In his remarks opening the Archives of the Impossible conference, Jeffrey Kripal references his work on articulating the “superhumanities”, the title of his forthcoming book. Curious, I followed up what Kripal might have had to say about this project and found a lecture he gave on the topic under the auspices of The Parapsychological Association.
At around the 8:20 mark, Kripal refers to “Jacques Derrida’s late conversion to telepathy as the ultimate deconstruction of the subject.” I have grave misgivings that in this instance Kripal, along with George Hansen, might well have misread Derrida’s brain-cracking piece, “Telepathy”, now collected in Psyche: Inventions of the Other, Vol. 1. To put the matter in nuce, “Telepathy” is not about telepathy in the parapsychological sense, nor does its composition and belated publication mark a “conversion”.
“Telepathy” is a collection of ten, dated texts, from 9 July 1979 to 15 July 1979. Derrida himself makes clear in the first endnote that these ten texts were intended to be included in the first section of The Postcard: from Socrates to Freud and Beyond, whose first section, “Envois” is composed of the same kind of short texts, dated 3 June 1977 to 30 August 1979, which, Derrida tells us, might be considered “the remainders of a recently destroyed correspondence” (3). It’s not that Derrida essays the topic of telepathy as a paranormal phenomenon, but that “Telepathy” is a fragment of a larger text, composed itself of fragments, which (as is Derrida’s wont) probe or essay ‘telepathy’, especially as it is articulated by Freud (See note 7 to “Telepathy” in Psyche), as part of Derrida’s larger deconstructive project to think and write about language, writing, and literature in novel terms (e.g., telepathy) not indebted to the “metaphysical” inheritance, to (re)think ‘telepathy’ as “inextricably linked to the question of writing” and “as a name for literature as a discursive formation”, all persistent themes in Derrida’s philosophical oeuvre.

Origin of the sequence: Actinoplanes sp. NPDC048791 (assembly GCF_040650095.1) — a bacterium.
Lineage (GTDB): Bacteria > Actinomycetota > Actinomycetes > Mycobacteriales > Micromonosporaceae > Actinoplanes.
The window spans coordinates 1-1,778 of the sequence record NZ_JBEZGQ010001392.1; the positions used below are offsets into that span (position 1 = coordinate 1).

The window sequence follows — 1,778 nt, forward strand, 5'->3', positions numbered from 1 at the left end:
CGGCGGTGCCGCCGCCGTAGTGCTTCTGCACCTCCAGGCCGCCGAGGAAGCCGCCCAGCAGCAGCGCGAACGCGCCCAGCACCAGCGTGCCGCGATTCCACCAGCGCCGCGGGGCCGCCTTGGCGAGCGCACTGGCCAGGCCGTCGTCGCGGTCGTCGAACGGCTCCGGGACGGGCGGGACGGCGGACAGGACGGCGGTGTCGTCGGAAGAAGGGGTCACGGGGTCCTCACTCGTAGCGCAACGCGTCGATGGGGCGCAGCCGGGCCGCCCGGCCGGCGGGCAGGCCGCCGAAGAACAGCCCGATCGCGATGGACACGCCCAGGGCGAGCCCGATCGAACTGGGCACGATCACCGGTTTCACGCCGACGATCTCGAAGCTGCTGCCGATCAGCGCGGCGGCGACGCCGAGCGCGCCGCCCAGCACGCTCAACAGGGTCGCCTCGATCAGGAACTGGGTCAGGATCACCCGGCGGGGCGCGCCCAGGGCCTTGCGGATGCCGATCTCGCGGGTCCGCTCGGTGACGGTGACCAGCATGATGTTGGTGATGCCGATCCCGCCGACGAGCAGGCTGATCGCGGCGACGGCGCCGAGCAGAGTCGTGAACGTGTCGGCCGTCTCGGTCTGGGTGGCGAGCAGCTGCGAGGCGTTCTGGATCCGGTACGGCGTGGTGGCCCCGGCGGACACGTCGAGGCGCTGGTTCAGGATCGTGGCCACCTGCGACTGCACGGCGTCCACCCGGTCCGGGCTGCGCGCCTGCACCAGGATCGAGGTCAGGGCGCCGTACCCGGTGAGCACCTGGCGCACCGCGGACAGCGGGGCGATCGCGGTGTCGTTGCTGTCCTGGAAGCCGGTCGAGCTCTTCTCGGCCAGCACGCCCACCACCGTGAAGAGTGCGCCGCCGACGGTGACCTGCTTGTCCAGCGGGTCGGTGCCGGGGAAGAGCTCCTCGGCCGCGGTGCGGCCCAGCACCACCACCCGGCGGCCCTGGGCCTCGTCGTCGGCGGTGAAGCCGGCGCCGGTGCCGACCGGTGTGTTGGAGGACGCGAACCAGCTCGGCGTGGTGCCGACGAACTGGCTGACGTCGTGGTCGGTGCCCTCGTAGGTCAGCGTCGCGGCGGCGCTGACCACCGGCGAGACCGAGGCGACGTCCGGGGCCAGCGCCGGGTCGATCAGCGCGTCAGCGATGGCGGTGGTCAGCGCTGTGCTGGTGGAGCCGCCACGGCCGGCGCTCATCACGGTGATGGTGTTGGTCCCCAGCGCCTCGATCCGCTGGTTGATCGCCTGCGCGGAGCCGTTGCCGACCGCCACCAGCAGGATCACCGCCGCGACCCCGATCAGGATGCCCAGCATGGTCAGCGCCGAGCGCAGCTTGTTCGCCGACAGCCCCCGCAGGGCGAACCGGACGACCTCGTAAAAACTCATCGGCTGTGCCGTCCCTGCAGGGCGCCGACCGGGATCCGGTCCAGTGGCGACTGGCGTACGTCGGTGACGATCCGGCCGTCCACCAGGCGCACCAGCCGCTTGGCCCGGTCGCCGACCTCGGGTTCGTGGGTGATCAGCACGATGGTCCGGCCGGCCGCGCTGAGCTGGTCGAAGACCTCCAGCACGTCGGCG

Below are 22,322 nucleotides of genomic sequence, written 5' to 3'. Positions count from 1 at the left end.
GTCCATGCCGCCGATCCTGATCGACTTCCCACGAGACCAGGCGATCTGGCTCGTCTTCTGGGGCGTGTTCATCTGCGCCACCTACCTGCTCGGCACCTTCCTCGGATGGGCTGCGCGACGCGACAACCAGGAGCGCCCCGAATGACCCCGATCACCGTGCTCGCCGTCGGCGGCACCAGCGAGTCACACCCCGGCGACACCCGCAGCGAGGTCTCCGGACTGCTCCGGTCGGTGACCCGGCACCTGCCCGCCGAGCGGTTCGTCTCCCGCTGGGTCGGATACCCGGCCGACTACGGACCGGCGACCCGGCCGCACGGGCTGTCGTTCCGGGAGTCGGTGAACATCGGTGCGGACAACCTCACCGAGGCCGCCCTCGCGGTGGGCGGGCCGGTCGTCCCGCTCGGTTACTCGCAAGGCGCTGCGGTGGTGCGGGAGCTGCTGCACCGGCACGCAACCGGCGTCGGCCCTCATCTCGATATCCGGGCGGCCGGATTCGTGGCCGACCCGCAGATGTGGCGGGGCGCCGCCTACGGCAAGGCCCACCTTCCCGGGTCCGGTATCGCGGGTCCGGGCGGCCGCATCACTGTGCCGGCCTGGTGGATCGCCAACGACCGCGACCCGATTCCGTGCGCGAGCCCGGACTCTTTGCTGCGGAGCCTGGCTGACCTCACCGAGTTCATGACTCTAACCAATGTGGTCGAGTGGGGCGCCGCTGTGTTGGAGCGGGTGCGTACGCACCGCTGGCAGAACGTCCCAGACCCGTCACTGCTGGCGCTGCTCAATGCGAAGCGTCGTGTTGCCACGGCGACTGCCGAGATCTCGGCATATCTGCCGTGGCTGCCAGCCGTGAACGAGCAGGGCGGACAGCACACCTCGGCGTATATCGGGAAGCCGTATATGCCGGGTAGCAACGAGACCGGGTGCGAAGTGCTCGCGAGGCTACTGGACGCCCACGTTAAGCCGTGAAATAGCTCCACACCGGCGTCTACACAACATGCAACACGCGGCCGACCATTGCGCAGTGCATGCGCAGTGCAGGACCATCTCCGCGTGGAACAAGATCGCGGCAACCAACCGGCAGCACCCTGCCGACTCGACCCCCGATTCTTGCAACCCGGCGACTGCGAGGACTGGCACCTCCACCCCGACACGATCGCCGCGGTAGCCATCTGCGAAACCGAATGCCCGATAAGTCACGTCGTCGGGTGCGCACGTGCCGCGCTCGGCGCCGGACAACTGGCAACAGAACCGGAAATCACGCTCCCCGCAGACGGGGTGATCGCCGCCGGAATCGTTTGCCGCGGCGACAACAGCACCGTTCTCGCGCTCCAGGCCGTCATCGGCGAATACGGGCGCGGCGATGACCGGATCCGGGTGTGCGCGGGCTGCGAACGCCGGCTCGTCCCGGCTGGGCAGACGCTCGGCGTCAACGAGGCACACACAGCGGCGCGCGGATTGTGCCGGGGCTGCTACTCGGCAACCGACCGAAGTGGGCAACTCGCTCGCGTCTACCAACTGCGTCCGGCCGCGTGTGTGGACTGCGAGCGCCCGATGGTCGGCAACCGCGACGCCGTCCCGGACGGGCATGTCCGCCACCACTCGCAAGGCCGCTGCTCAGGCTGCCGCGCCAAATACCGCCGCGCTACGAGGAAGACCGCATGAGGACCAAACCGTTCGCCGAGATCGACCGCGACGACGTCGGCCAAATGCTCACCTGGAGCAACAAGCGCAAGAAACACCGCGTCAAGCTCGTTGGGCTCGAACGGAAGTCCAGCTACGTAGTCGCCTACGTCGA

It may very well be I am jumping the gun here. We’ll have to wait for Kripal’s book to be published, as I, for one, lack the clairvoyance needed to determine if my misgivings are justified….
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